KANSAS CITY — The presence of African Swine Fever in Europe and Asia has been felt since 2018, but the threat continued in 2019, and will most likely continue in the year to come.
Outbreaks of African Swine Fever (A.S.F.) in Europe and Asia became a major story line that began in 2018, stretched into 2019 and promises to continue into the new year and beyond.
Pork industry analysts began tracking the disease as it spread westward from Eastern Europe. Reports of A.S.F. outbreaks began trickling in beginning in January. An assessment published in June by the Department for Environment, Food and Rural Affairs (Defra) in the United Kingdom noted reports of the disease in domestic pigs and wild boar populations in the Czech Republic, Kaliningrad, Romania, Hungary and Poland. Although Defra concluded that the risk of A.S.F. introduction to the U.K. is still considered to be low, the risk showed no signs of abating.
In September 2018, officials in Belgium confirmed the presence of A.S.F. in two wild boar in a town roughly 10 km from France. Curt Hudnutt, executive vice-president of Rural Banking, North America, at Rabobank, said that finding coupled with the presence of wild boar throughout the region has stoked fears the disease could spread into The Netherlands, then Germany and throughout the continent.
“An outbreak in Europe could be traumatic to global pork production,” Mr. Hudnutt said during a panel discussion.
By July of 2019, Belgium declared the country had succeeded in preventing spread of the disease to domestic swine herds and captive wild boar.
A.S.F. is harmless to humans, but deadly to swine. The virus causes a hemorrhagic disease in pigs, warthogs, European wild boar and American feral pigs. It is transmissible via body fluid of infected animals, contaminated feed, premises, vehicles, equipment and clothing.
Biting flies and ticks also can transmit the disease by taking blood meals from an infected animal and passing on the virus to other susceptible animals. Pigs can become infected through direct contact with infected pigs. Currently, there is no vaccine available to treat or prevent the disease.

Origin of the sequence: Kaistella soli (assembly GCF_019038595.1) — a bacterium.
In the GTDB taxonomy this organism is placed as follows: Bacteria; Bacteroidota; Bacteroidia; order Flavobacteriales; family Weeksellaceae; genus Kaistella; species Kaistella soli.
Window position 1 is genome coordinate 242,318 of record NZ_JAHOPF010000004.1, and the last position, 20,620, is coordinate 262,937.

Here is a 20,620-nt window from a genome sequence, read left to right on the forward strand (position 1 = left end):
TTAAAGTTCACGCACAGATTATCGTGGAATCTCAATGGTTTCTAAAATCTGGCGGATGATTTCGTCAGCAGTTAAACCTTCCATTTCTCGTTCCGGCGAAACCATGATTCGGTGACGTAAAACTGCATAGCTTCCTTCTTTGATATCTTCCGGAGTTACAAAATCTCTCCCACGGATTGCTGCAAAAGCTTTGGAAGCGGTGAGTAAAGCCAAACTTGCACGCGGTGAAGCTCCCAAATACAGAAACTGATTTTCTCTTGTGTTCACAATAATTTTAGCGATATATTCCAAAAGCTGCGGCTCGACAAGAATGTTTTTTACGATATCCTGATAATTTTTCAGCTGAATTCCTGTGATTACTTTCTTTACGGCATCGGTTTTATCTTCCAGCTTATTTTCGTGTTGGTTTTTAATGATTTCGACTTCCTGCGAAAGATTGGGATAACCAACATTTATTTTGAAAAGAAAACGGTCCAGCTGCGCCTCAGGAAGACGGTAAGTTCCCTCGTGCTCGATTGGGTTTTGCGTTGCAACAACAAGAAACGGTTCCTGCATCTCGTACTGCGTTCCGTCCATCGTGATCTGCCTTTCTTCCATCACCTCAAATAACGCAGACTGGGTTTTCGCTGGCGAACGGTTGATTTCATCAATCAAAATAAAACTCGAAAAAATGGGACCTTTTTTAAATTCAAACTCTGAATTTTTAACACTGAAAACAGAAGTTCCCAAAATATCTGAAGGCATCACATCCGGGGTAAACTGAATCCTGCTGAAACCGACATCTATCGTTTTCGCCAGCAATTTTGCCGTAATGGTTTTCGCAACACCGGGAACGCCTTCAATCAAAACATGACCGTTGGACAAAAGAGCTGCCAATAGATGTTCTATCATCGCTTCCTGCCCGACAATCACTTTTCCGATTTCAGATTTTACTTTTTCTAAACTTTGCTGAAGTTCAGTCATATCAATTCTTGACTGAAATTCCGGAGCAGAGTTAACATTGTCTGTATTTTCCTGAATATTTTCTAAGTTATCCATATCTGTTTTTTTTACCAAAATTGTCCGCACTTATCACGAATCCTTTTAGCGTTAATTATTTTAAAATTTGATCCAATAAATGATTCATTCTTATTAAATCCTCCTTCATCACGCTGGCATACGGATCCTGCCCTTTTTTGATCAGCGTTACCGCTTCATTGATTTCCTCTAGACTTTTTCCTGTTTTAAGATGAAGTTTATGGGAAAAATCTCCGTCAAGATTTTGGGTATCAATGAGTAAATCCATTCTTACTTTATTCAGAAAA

China’s first outbreak of A.S.F. occurred in Shenyang, the largest city in Liaoning Province. In response to the outbreak, the Chinese government implemented control measures that included movement control inside the country; surveillance outside containment and/or protection zones; screening; quarantine; official destruction of animal products; official disposal of carcasses, byproducts and waste; stamping out; control of wildlife reservoirs; zoning and disinfection.
Since China’s Ministry of Agriculture and Rural Affairs (MARA) confirmed that first outbreak in August of 2018, 163 outbreaks of A.S.F. were detected in 32 provinces, autonomous regions, municipalities and special administrative regions, according to a situation update from the Food and Agriculture Organization of the United Nations.
Analysts in the trade estimate that China’s pig herd has dropped to just under 200 million pigs from more than 430 million animals in August of 2018, when the first case of A.S.F. in the country was reported. F.A.O. expected herd losses to level off in 2020. Analysts with Rabobank predicted a quarter of the global pig population would succumb to A.S.F. as the disease continued to spread outside of China to Mongolia, Vietnam, Cambodia, Lao People’s Democratic Republic, Myanmar, Philippines, Timor-Leste, South Korea and North Korea.
“The outbreak is particularly affecting vulnerable small-scale farmers who may lack the expertise or funds to protect their animals from the disease,” the F.A.O. reported.
By August of 2019, Vietnam had culled approximately 3 million pigs in an effort to slow the spread of the disease. However, this also raised concerns that ASF could contribute to an increase in food insecurity in already-challenged communities, the F.A.O. noted.
In response to the outbreak, animal health officials and stakeholders in the pork industry rallied to mount defenses against A.S.F. while animal health and welfare officials worked to stamp out the disease abroad.
The National Pork Producers Council (N.P.P.C.) canceled the World Pork Expo 2019 “out of an abundance of caution” citing the spread of A.S.F. in China and other parts of Asia. The World Pork Expo, held annually in Des Moines, Iowa, draws more than 20,000 global visitors over a three-day period.